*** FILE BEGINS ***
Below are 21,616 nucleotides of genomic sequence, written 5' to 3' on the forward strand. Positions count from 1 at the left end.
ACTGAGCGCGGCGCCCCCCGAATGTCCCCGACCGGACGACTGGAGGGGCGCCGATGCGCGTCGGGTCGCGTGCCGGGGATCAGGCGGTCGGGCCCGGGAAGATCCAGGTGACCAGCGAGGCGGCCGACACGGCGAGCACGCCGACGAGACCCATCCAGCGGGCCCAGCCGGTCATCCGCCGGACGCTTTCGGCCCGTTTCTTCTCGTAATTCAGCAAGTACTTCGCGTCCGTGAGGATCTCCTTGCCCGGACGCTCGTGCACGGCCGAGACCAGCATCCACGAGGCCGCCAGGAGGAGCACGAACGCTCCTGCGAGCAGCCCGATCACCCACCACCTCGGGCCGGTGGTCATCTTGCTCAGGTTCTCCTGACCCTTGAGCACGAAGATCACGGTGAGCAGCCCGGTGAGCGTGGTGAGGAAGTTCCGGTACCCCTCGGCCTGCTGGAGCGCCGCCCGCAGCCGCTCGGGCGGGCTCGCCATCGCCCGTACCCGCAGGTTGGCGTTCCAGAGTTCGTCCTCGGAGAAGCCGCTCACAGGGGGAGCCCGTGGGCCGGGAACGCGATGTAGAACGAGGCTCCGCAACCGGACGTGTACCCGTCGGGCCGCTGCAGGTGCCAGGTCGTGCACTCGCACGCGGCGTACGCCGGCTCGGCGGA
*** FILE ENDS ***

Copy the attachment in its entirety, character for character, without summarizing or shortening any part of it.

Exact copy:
Below are 21,616 nucleotides of genomic sequence, written 5' to 3' on the forward strand. Positions count from 1 at the left end.
ACTGAGCGCGGCGCCCCCCGAATGTCCCCGACCGGACGACTGGAGGGGCGCCGATGCGCGTCGGGTCGCGTGCCGGGGATCAGGCGGTCGGGCCCGGGAAGATCCAGGTGACCAGCGAGGCGGCCGACACGGCGAGCACGCCGACGAGACCCATCCAGCGGGCCCAGCCGGTCATCCGCCGGACGCTTTCGGCCCGTTTCTTCTCGTAATTCAGCAAGTACTTCGCGTCCGTGAGGATCTCCTTGCCCGGACGCTCGTGCACGGCCGAGACCAGCATCCACGAGGCCGCCAGGAGGAGCACGAACGCTCCTGCGAGCAGCCCGATCACCCACCACCTCGGGCCGGTGGTCATCTTGCTCAGGTTCTCCTGACCCTTGAGCACGAAGATCACGGTGAGCAGCCCGGTGAGCGTGGTGAGGAAGTTCCGGTACCCCTCGGCCTGCTGGAGCGCCGCCCGCAGCCGCTCGGGCGGGCTCGCCATCGCCCGTACCCGCAGGTTGGCGTTCCAGAGTTCGTCCTCGGAGAAGCCGCTCACAGGGGGAGCCCGTGGGCCGGGAACGCGATGTAGAACGAGGCTCCGCAACCGGACGTGTACCCGTCGGGCCGCTGCAGGTGCCAGGTCGTGCACTCGCACGCGGCGTACGCCGGCTCGGCGGA